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What is happening at LivingHistorySites this summer?

Several new and exciting things! We are looking forward to exploring history on our summer 2014 trip to South Carolina where we will be reviewing various sites in Columbia, the capital of South Carolina and coastal Charleston.....

We are also switching LivingHistorySites.com to a WordPress site that will allow you to search our content easier. Recategorizing information for historical sites, great dining locations and all the cool things to do in a particular location. We will have lists by city and by state, with suggested "things to do" and "things to see" packed with interesting tidbits and a realistic timeline!

Welcome to the Living History Sites Blog!

Vacationing?? Find the BEST Living History Sites in the US!

Guess what? Our passion for living history has bubbled out in a brand new website that is getting ready for launch soon! Explore a whole new world of history in full color at www.livinghistorysites.com From historical reenactments to the homes of poets, you will find out about living history sites, farms, old mansions, plantations, battlefields, and more in a family friendly site aimed at sharing history with families! If you are passionate about history and your kids don’t get it, this is the site for you to blow the lid off their slumber and make history come alive before their eyes! Homeschoolers, home educators, living historians, this is your guide to the best spots in the US! Living History Sites will be your real life guide to history! Join us for the adventure!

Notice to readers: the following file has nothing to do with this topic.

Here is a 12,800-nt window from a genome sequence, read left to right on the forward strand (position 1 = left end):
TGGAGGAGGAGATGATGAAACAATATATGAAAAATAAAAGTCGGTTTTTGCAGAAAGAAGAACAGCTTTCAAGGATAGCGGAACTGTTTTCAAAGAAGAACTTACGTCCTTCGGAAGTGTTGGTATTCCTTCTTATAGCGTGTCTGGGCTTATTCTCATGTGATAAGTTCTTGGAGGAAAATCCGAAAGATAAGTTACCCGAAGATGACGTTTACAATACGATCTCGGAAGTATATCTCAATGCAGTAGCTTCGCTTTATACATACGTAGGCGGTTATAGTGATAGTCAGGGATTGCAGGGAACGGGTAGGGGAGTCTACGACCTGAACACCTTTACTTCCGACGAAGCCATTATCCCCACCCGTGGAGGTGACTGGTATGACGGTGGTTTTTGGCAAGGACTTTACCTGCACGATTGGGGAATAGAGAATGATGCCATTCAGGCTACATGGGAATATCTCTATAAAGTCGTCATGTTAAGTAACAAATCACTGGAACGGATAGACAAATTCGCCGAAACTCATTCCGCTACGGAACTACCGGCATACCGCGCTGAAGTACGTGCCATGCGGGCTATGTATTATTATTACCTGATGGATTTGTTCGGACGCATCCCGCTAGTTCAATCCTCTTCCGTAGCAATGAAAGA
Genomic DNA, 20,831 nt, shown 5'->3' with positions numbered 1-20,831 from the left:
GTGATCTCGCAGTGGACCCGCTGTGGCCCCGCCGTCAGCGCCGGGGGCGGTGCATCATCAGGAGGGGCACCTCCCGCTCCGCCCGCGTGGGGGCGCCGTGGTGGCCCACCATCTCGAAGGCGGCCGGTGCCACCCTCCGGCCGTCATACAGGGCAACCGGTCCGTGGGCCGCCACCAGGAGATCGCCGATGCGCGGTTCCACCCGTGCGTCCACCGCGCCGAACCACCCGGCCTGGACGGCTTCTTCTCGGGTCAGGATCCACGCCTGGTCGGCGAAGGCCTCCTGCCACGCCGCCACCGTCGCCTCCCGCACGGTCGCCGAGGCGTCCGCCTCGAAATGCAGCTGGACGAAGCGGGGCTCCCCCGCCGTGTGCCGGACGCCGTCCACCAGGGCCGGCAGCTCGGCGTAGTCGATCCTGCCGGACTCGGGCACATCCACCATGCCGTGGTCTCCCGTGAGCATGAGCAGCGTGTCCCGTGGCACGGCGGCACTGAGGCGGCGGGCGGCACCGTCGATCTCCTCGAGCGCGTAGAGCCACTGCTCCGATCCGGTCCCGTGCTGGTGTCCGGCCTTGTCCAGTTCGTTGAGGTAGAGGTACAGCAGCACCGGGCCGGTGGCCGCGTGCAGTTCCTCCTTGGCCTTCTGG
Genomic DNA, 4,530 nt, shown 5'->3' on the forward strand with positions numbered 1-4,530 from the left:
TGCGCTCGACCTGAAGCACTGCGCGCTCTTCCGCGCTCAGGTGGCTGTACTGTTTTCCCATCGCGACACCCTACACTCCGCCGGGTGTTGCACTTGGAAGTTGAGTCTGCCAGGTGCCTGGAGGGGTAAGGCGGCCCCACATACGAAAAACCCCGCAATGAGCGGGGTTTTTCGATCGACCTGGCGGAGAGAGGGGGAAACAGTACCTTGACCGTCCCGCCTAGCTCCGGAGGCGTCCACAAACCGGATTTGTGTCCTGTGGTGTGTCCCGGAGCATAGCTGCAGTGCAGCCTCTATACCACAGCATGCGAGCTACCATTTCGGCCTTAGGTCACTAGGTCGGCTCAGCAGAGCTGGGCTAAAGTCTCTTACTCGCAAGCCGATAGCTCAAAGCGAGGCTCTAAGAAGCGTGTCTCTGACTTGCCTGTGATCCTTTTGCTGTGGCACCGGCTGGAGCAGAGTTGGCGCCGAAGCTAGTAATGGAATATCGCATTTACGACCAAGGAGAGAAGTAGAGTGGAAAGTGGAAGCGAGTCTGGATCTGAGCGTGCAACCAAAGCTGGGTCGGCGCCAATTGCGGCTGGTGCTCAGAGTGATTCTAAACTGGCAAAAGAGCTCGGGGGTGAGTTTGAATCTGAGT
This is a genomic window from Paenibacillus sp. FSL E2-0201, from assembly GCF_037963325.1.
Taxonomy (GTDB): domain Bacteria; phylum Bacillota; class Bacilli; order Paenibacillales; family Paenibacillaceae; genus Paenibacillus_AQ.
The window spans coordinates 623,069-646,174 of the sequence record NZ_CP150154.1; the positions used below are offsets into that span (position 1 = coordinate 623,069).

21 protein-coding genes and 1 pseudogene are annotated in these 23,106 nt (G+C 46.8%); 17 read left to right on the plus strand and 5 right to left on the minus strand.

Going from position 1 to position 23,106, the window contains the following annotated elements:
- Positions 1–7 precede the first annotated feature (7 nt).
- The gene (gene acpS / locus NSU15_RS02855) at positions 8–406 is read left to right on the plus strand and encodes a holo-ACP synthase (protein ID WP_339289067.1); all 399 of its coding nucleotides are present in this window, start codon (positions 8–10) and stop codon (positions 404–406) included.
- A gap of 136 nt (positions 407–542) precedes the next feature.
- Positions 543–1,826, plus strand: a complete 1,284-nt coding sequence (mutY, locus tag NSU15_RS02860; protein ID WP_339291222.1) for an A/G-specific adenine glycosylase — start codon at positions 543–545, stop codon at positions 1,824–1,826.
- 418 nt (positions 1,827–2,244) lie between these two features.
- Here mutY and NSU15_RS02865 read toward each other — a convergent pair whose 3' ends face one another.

Rileys Farm Journal --

Enjoy this eloquently written blog post from Jim Riley, living historian extraordinaire and owner of one of our FAVORITE places of all times - Riley's Farm in Oak Glen, CA! You simply must go spend the day at Riley's Farm - it is worth it!

Riley's Farm Journal


March 25, 7:25 AM

Dependence, Inter-dependence, Independence

Two-hundred-thirty-eight years ago tomorrow, the annual meeting of the town of Exeter, New Hampshire considered its response to the Boston, Massacre. For some time, the rest of the colonies had opted for a non-importation agreement as the best way to pressure England into rescinding its revenue acts. New Hampshire and Rhode Island were slow to act, but the death of Bostonians at the hands of British soldiers on March 5th of the same year spurred the New Hampshire men to action:

From the resolves (below), we read the words:

“..the duty on Tea furnishes so enormous a sum, towards a set of miscreants, who devour the fruits of our honest industry..”

“..this town will encourage the produce and manufacture of this country…”

“..we will discountenance the importation and consumption of unnecessary, superfluous foreign articles…”

In largely agrarian economies, where meeting houses were full of men whose hands were calloused and pitch-blackened by the felling of pine trees, the notion of court placemen (”miscreants”) siphoning off their industry was the sort of thing that set teeth to grinding. Even the quills of their scribes were dipped in poison.